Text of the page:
Students rip down Shakespeare portrait at UPenn

Anthony Gockowski
Contributing Editor/Investigative Reporter

  • Students at the University of Pennsylvania removed a portrait of Shakespeare from a prominent location in the school’s English department after complaining that he did not represent a diverse range of writers.
  • The Department had previously voted to remove the painting, so students took matters into their own hands, replacing the portrait with one of an African-American writer and delivering Shakespeare to the Department Chair's office.
  • Students at the University of Pennsylvania removed a portrait of Shakespeare from a prominent location in the school’s English department after complaining that he did not represent a diverse range of writers.

    In fact, the chair of the department confirmed in a statement that the portrait was stripped from the wall by his students as “a way of affirming their commitment to a more inclusive mission for the English department,” The Daily Pennsylvanian reports.

    Removing Shakespeare's portrait was “a way of affirming their commitment to a more inclusive mission.”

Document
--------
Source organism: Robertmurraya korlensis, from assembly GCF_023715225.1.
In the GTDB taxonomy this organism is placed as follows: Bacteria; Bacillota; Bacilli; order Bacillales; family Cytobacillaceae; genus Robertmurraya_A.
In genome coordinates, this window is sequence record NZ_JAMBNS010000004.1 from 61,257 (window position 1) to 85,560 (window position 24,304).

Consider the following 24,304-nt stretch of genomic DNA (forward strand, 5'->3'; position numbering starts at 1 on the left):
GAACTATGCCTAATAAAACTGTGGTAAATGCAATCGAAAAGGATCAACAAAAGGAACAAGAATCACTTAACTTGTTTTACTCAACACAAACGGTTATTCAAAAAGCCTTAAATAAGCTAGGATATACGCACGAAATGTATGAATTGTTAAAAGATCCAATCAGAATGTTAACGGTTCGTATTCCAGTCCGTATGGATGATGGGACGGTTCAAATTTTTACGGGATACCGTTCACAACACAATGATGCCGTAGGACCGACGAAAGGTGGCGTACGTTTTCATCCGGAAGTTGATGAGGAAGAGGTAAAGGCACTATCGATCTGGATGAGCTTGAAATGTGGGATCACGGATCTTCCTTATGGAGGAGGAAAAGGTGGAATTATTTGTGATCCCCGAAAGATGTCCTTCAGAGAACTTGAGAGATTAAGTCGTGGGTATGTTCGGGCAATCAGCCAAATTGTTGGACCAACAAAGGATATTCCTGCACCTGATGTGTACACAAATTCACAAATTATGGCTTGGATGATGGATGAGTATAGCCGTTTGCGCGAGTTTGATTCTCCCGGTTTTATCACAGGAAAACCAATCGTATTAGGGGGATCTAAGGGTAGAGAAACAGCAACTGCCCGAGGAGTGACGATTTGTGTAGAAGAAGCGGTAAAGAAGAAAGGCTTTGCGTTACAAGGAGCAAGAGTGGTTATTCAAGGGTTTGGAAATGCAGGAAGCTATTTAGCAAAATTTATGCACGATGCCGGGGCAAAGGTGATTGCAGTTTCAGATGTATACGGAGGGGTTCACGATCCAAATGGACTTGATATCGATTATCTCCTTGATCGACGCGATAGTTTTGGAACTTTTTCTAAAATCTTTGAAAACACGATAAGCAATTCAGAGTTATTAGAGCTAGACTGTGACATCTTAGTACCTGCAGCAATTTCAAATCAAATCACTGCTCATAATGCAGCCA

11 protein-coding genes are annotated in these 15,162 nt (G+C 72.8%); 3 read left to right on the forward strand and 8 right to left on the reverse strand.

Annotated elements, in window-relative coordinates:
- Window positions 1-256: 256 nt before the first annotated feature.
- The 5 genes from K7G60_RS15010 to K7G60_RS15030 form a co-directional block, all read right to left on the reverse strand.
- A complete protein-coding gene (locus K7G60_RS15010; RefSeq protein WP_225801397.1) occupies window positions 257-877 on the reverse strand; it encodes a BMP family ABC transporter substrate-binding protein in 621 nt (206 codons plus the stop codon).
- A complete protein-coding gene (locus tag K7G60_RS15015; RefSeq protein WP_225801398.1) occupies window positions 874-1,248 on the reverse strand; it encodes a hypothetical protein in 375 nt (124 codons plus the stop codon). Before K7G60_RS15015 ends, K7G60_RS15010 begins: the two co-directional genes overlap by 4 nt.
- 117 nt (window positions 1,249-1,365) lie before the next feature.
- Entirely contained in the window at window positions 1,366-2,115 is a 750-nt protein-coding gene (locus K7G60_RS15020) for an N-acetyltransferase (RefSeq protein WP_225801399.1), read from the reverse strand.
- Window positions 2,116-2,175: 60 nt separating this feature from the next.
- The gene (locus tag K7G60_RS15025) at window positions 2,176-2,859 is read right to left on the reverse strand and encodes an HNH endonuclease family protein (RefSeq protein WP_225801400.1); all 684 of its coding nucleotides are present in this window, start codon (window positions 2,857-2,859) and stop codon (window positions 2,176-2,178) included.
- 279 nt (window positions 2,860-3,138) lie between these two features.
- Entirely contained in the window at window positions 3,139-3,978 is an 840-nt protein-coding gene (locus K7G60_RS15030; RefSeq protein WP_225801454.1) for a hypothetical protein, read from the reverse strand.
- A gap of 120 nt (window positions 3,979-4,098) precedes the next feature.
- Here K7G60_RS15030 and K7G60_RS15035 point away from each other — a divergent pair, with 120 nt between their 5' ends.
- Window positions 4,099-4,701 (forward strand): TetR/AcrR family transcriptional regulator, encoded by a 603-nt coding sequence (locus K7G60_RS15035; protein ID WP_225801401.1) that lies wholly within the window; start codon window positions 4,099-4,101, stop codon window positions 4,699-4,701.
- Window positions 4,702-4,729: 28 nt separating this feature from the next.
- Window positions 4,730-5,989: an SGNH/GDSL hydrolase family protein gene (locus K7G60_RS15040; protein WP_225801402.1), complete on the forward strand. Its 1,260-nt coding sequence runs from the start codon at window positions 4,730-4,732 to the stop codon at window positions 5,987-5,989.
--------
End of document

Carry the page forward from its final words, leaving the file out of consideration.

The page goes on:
[RELATED: Princeton president agrees to scrub references to Woodrow Wilson]

    Additionally, Department Chair Jed Esty explained that the portrait was “delivered” to his office and replaced with a photograph of Audre Lorde, a celebrated African-American feminist and author, in a move that was intended to send a message to Esty, whose department agreed to replace the portrait several years ago.

    Esty went on to confirm that the portrait of Lorde will remain in Shakespeare’s place until he and his colleagues can reach an agreement on what to do next, announcing the establishment of a “working group” to help monitor the process.

    [RELATED: Yale works toward Calhoun-less Calhoun College]

    According to a statement released by the school’s English department, the working group will help “declare and defend [its] departmental mission in the current political climate,” with Esty noting that the group will “initiate an open and collaborative conversation among students, faculty, and employees in English to come up with ideas for that public space.”

    Notably, the school’s “Code of Student Conduct” explicitly prohibits students from “stealing, damaging, defacing, or misusing the property or facilities of the university or of others.”

    Campus Reform reached out to the school for a comment on the matter, but did not receive a response in time for publication.

    Follow the author of this article on Twitter: @AGockowski





    Anthony Gockowski

    Anthony Gockowski

    Contributing Editor/Investigative Reporter

    Anthony Gockowski is the Contributing Editor and an Investigative Reporter for Campus Reform. He previously worked for The Daily Caller, Intercollegiate Review, The Catholic Spirit, and The College Fix.

    More By Anthony Gockowski

    Latest 20 Articles